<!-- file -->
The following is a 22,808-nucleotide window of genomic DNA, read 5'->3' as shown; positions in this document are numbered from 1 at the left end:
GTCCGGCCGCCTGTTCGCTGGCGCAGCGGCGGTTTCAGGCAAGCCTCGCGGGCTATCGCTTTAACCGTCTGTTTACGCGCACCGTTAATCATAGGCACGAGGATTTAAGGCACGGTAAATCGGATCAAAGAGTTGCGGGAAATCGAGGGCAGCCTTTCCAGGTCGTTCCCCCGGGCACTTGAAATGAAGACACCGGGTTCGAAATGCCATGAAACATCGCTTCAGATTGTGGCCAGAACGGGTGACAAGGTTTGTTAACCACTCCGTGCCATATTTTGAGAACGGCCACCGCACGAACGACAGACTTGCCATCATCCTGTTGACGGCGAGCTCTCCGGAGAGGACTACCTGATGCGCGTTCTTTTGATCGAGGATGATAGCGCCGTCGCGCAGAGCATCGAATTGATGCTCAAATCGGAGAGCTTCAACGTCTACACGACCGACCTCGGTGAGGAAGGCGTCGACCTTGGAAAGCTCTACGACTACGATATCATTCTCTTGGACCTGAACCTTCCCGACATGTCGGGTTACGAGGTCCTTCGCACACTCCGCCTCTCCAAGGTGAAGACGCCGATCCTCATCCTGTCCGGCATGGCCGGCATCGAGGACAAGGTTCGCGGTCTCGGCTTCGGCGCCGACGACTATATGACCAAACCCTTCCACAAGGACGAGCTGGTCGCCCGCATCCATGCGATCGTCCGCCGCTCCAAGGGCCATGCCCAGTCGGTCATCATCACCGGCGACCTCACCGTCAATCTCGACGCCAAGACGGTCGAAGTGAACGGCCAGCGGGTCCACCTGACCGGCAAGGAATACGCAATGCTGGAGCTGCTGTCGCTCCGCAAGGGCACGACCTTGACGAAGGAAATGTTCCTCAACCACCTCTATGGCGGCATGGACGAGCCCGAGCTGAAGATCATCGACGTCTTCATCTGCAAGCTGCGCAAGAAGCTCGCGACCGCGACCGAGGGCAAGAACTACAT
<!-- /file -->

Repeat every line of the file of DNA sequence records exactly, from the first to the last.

The following is a 22,808-nucleotide window of genomic DNA, read 5'->3' as shown; positions in this document are numbered from 1 at the left end:
GTCCGGCCGCCTGTTCGCTGGCGCAGCGGCGGTTTCAGGCAAGCCTCGCGGGCTATCGCTTTAACCGTCTGTTTACGCGCACCGTTAATCATAGGCACGAGGATTTAAGGCACGGTAAATCGGATCAAAGAGTTGCGGGAAATCGAGGGCAGCCTTTCCAGGTCGTTCCCCCGGGCACTTGAAATGAAGACACCGGGTTCGAAATGCCATGAAACATCGCTTCAGATTGTGGCCAGAACGGGTGACAAGGTTTGTTAACCACTCCGTGCCATATTTTGAGAACGGCCACCGCACGAACGACAGACTTGCCATCATCCTGTTGACGGCGAGCTCTCCGGAGAGGACTACCTGATGCGCGTTCTTTTGATCGAGGATGATAGCGCCGTCGCGCAGAGCATCGAATTGATGCTCAAATCGGAGAGCTTCAACGTCTACACGACCGACCTCGGTGAGGAAGGCGTCGACCTTGGAAAGCTCTACGACTACGATATCATTCTCTTGGACCTGAACCTTCCCGACATGTCGGGTTACGAGGTCCTTCGCACACTCCGCCTCTCCAAGGTGAAGACGCCGATCCTCATCCTGTCCGGCATGGCCGGCATCGAGGACAAGGTTCGCGGTCTCGGCTTCGGCGCCGACGACTATATGACCAAACCCTTCCACAAGGACGAGCTGGTCGCCCGCATCCATGCGATCGTCCGCCGCTCCAAGGGCCATGCCCAGTCGGTCATCATCACCGGCGACCTCACCGTCAATCTCGACGCCAAGACGGTCGAAGTGAACGGCCAGCGGGTCCACCTGACCGGCAAGGAATACGCAATGCTGGAGCTGCTGTCGCTCCGCAAGGGCACGACCTTGACGAAGGAAATGTTCCTCAACCACCTCTATGGCGGCATGGACGAGCCCGAGCTGAAGATCATCGACGTCTTCATCTGCAAGCTGCGCAAGAAGCTCGCGACCGCGACCGAGGGCAAGAACTACAT